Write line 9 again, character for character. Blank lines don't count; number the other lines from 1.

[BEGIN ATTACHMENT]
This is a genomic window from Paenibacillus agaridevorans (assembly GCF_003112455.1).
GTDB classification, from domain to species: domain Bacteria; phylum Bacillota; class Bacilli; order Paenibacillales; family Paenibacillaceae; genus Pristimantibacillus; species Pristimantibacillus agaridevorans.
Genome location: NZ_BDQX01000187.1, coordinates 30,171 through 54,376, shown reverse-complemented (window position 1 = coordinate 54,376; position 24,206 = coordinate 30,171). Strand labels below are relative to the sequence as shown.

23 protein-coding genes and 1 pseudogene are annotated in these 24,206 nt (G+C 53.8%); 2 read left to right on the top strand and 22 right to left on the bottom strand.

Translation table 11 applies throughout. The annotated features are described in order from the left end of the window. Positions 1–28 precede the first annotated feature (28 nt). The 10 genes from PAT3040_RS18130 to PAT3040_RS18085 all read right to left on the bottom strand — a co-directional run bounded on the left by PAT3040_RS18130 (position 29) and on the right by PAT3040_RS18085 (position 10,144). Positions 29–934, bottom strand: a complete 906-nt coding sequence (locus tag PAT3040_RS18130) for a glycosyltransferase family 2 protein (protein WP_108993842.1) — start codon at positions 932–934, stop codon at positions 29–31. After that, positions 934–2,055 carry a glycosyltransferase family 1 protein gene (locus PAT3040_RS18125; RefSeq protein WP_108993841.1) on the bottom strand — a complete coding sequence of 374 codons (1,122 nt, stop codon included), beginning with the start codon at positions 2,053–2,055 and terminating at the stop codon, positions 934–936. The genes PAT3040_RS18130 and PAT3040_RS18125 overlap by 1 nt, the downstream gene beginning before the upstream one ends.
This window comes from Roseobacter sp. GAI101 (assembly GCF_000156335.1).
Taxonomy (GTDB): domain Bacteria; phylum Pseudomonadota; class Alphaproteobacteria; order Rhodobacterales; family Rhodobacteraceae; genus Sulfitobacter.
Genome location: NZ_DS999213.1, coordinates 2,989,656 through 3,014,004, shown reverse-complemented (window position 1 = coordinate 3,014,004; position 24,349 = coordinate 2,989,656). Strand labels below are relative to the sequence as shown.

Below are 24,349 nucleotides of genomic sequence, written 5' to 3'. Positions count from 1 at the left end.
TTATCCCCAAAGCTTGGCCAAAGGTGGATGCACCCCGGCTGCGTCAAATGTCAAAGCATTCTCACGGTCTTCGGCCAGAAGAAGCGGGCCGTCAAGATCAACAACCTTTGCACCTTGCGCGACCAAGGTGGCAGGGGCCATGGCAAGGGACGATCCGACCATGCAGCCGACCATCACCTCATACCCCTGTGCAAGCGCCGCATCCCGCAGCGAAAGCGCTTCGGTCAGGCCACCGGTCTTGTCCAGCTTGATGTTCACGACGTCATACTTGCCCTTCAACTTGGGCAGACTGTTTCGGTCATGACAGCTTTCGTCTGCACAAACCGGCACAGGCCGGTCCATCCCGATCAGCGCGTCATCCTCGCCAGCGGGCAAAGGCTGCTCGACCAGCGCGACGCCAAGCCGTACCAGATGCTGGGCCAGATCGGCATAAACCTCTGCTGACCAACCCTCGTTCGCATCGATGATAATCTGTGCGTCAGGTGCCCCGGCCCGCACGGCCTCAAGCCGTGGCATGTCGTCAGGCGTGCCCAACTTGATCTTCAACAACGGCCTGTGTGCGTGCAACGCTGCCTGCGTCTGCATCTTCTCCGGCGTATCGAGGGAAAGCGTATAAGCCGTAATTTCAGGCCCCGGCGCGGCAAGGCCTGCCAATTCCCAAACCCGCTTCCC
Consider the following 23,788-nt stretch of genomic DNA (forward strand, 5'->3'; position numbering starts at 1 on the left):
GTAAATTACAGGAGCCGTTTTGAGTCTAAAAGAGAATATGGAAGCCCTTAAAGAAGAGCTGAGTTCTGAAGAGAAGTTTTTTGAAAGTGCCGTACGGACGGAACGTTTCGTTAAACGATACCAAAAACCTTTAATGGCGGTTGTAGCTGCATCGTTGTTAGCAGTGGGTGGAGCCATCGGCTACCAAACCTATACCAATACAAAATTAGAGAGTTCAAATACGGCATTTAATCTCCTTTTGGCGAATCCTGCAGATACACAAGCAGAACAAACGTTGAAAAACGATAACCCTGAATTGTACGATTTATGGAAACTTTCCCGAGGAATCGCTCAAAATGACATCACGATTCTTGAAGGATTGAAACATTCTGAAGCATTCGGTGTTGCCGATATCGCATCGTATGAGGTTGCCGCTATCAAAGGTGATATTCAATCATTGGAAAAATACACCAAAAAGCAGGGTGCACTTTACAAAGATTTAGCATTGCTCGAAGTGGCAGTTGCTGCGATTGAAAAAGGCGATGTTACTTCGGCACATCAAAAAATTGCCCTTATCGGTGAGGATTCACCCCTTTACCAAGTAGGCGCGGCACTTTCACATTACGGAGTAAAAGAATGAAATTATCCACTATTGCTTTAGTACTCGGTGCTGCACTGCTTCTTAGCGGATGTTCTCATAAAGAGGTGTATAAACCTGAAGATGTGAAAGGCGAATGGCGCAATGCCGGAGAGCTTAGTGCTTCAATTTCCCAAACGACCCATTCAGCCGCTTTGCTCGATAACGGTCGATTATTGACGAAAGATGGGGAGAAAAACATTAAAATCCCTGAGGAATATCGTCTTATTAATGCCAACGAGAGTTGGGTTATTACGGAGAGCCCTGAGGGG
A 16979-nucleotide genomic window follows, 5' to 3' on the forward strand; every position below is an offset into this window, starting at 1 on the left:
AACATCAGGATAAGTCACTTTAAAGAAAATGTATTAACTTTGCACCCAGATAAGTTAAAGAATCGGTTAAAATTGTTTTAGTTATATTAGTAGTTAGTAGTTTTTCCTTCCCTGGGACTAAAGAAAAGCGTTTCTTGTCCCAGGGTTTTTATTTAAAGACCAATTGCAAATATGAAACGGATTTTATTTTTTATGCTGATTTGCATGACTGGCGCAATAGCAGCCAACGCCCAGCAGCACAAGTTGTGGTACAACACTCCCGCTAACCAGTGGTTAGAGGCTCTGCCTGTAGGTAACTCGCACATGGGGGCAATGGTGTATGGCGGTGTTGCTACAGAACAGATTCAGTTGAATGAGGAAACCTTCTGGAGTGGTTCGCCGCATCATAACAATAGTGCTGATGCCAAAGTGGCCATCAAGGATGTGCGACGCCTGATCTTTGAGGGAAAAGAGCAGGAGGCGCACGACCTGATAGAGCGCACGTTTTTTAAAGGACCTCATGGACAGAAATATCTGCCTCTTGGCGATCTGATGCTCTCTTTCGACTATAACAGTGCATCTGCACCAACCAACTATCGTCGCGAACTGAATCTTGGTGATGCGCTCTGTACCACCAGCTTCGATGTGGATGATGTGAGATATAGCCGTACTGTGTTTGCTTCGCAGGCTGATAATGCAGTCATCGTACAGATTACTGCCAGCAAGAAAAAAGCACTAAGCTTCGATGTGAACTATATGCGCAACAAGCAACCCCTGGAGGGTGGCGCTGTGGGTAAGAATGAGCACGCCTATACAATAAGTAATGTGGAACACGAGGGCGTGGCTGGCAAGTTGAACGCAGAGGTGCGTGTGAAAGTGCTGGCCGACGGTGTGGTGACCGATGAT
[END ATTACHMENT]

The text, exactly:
Below are 24,349 nucleotides of genomic sequence, written 5' to 3'. Positions count from 1 at the left end.